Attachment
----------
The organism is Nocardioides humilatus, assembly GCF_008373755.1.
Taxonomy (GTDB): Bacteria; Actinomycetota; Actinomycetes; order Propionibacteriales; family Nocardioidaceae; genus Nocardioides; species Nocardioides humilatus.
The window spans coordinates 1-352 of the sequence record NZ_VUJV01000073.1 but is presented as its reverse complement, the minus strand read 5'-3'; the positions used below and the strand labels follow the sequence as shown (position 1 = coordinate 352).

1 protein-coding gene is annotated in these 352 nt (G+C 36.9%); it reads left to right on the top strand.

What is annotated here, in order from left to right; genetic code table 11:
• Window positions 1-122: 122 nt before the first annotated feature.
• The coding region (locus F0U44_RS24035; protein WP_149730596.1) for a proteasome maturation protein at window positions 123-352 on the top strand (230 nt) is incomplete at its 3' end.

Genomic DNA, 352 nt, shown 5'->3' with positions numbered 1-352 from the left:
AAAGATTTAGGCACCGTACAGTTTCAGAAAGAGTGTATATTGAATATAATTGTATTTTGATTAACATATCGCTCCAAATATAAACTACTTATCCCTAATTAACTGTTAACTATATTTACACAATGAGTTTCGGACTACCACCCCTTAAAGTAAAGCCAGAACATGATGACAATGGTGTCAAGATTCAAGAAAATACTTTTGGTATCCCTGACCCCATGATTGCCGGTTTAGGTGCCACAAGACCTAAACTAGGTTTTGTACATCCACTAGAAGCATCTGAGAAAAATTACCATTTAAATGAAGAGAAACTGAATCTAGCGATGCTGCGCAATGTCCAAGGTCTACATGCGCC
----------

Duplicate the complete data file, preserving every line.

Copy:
The organism is Nocardioides humilatus, assembly GCF_008373755.1.
Taxonomy (GTDB): Bacteria; Actinomycetota; Actinomycetes; order Propionibacteriales; family Nocardioidaceae; genus Nocardioides; species Nocardioides humilatus.
The window spans coordinates 1-352 of the sequence record NZ_VUJV01000073.1 but is presented as its reverse complement, the minus strand read 5'-3'; the positions used below and the strand labels follow the sequence as shown (position 1 = coordinate 352).

1 protein-coding gene is annotated in these 352 nt (G+C 36.9%); it reads left to right on the top strand.

What is annotated here, in order from left to right; genetic code table 11:
• Window positions 1-122: 122 nt before the first annotated feature.
• The coding region (locus F0U44_RS24035; protein WP_149730596.1) for a proteasome maturation protein at window positions 123-352 on the top strand (230 nt) is incomplete at its 3' end.

Genomic DNA, 352 nt, shown 5'->3' with positions numbered 1-352 from the left:
AAAGATTTAGGCACCGTACAGTTTCAGAAAGAGTGTATATTGAATATAATTGTATTTTGATTAACATATCGCTCCAAATATAAACTACTTATCCCTAATTAACTGTTAACTATATTTACACAATGAGTTTCGGACTACCACCCCTTAAAGTAAAGCCAGAACATGATGACAATGGTGTCAAGATTCAAGAAAATACTTTTGGTATCCCTGACCCCATGATTGCCGGTTTAGGTGCCACAAGACCTAAACTAGGTTTTGTACATCCACTAGAAGCATCTGAGAAAAATTACCATTTAAATGAAGAGAAACTGAATCTAGCGATGCTGCGCAATGTCCAAGGTCTACATGCGCC